The rise in insurance premium tax (IPT) could put people off taking private health insurance and put further strain on the NHS, the chairman of fhe Association of Medical Insurers and Intermediaries (AMII) has warned.
Stuart Scullion said chancellor George Osborne’s announcement on 8 July that rates would rise from 6 per cent to 9.5 per cent would do nothing to help bridge the protection gap.
Mr Scullion said: “Making private insurance less attractive only puts additional strain on the NHS and the public purse.
“This has been proven in other models around the world where insurance is subsidised through taxation relief, typically saving the public finances up to three times the amount of relief provided.”
The rate rise will come into effect from 1 November and the government said the IPT standard rate would remain lower than that of many other EU member states.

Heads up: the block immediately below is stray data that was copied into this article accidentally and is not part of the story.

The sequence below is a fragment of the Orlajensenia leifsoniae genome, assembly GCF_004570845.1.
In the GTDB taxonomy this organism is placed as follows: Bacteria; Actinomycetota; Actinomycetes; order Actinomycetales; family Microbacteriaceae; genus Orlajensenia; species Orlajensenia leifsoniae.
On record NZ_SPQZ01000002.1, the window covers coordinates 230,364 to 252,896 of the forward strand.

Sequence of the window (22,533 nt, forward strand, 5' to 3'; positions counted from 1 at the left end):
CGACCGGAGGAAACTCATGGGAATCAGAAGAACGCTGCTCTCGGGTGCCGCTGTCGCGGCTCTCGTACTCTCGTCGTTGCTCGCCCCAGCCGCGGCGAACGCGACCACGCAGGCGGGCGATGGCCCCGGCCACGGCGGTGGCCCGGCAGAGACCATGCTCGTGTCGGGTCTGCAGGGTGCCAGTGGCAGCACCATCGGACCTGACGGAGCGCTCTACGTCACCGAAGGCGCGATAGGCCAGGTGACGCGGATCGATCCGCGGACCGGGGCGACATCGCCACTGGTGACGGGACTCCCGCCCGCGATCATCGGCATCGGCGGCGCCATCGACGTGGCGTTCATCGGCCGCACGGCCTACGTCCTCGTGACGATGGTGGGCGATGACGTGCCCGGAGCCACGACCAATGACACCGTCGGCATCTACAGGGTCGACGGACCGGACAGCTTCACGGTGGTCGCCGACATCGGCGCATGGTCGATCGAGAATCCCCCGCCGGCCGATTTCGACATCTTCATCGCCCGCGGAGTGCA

Steve White, the chief executive of the British Insurance Brokers’ Association, said: “We are extremely disappointed in this rise in IPT, and insurance will become more expensive for the public as a result.”
Elliott Silk, head of employee benefits at Bristol-based Sanlam UK, said: “We may see companies increase excesses or limit the number of employees who are eligible for private medical insurance in order to keep costs under control.”